It is easy to scream now that Britain and France should have put the foot down over the Sudetenland or that the West should have shown the same vigour in response to Putin’s annexation of parts of Ukraine in 2014 that they are showing over the invasion now.

Perhaps a stamped foot might have put a stop to those specific aggressions and pre-empted subsequent more serious ones. Equally though, perhaps not. Counterfactuals are always impossible to prove.

But today’s events and their predecessors of the late 1930s do teach us lessons.

First, it is always dangerous to imagine that two sides in a game of geo-political poker are operating to the same frame of reference. The actions and attitudes of the international “players” in the 1930s were heavily influenced by the Great War of two decades earlier, but in different ways. Reflecting wider popular perspectives in their countries, the priority of the leaders of Britain and France was to avoid at most costs a repetition of the destruction and carnage.

Buoyed by considerable popular support in his own country, Hitler was motivated first and foremost by a desire to expunge the humiliation of Germany’s defeat. The Fuehrer might not have wanted war, but he certainly wanted victory and on a scale that could probably be brought about only by being gung-ho for war.

Today, in its engagement with Russia, the leaders of Western countries are constrained by answerability to their electorates and operating in a highly if not totally transparent information environment. Mr. Putin is subject to no structured accountability and is therefore able to control and manipulate what counts as information, truth and falsehood within his jurisdiction. He is not subject to Queensbury rules.

Second and similarly, it is always dangerous to imagine that one has a good handle on the military potential of one’s opponent. In this context, “military potential” is more than just the size of the forces and the scale of the hardware at their disposal but also intangible factors like morale, motivation and leadership.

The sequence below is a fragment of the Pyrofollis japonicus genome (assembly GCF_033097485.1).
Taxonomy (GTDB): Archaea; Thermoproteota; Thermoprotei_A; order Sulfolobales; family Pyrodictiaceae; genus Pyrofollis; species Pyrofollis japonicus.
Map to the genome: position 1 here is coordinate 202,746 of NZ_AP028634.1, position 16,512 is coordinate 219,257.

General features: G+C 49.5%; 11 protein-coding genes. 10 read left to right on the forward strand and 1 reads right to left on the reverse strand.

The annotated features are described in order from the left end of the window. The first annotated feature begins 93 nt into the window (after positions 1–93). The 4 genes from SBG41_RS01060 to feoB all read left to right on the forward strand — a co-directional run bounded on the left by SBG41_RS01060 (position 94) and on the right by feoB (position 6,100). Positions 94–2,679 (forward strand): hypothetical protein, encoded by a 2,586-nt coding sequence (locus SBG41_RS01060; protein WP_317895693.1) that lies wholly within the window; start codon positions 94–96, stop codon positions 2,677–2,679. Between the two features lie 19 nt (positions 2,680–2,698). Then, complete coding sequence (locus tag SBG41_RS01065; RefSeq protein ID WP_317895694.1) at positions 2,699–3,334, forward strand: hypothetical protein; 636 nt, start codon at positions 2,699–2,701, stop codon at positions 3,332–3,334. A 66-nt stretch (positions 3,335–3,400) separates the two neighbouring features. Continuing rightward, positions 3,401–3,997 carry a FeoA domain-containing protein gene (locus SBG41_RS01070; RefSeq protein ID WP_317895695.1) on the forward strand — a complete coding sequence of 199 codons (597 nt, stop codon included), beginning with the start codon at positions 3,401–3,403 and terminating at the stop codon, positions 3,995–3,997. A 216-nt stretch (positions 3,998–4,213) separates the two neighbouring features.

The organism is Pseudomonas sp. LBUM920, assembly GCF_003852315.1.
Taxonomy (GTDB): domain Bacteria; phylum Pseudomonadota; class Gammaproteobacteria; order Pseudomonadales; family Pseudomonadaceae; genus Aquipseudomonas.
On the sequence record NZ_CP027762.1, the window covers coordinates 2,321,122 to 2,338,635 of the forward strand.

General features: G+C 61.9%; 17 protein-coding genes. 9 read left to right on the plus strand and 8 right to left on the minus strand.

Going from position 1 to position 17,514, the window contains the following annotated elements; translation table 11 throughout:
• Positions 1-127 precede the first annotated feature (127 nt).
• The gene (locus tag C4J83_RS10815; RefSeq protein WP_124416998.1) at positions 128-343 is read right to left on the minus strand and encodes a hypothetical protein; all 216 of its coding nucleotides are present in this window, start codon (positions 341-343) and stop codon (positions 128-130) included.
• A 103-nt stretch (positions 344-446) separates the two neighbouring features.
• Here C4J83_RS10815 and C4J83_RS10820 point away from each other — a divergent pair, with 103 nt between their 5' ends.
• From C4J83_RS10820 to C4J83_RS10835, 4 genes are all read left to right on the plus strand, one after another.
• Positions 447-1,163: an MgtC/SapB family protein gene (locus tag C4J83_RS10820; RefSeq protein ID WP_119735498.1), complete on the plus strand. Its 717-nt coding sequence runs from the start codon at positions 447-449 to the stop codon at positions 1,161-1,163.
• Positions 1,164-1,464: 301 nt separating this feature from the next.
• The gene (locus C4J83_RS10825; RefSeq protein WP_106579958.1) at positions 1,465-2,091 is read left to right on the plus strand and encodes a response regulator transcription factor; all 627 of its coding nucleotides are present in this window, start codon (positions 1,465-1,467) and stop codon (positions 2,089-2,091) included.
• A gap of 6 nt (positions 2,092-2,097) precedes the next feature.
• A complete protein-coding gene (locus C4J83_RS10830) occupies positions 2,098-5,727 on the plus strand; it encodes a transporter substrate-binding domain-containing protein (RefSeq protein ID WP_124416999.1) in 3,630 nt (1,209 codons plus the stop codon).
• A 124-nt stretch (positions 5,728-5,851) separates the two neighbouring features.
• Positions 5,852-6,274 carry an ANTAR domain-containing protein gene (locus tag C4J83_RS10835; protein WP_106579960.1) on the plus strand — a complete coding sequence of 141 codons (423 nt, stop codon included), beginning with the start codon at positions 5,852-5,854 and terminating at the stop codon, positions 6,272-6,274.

Partly because they were so anxious to avoid a fight, Britain and France had an exaggerated perception of the speed and scale of Germany’s military build-up after 1933. But, partly because he knew that Britain and France were anxious to avoid a fight, Hitler eventually tested that thesis a step too far, in relation to Britain at least. It is doubtful that Britain could ever have defeated Hitler alone if the two had been left to slug it out. But Britain hung in, deterring a possible German invasion long enough for the Nazis to make their own missteps by invading Russia and declaring war on the US after Pearl Harbour.

Today, Mr. Putin may be relied upon to continue to claim that the “special military operation” is always going sunnily and according to plan — and this may work with his captive audience at home. But, it is hardly credible that he anticipated becoming bogged down to the extent that he has and the attrition he has suffered in terms of blood, treasure and time for negligible gain so far.

And that leads to the third conclusion. We are all susceptible to overestimating the contribution of our investment skills to the profits we make in a bull market. The same syndrome applies in the military sphere. In his dealings with Hitler, Chamberlain was dominated by the fear of things turning out badly so he lacked any positive ambition beyond inertia and damage limitation. Hitler followed his star and trusted that things would turn out well. They did for a while, but only until his excessive confidence and the Russian winter brought him crashing back to earth with a bump. Hubris gave way to nemesis.

Only time will tell whether Mr. Putin’s excursion in Ukraine proves to be as bad a case of biting off more than could be chewed as Hitler’s invasion of Russia. But, even if Mr. Putin is not soundly defeated, it is certainly in the interest of the world that he does not achieve anything approximating to a victory.



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Daire O'Criodain

Daire O'Criodain

Former diplomat and aviation finance executive, active now mainly in not-for-profit sector. Living in rural Clare. Weekly posts on Wednesdays.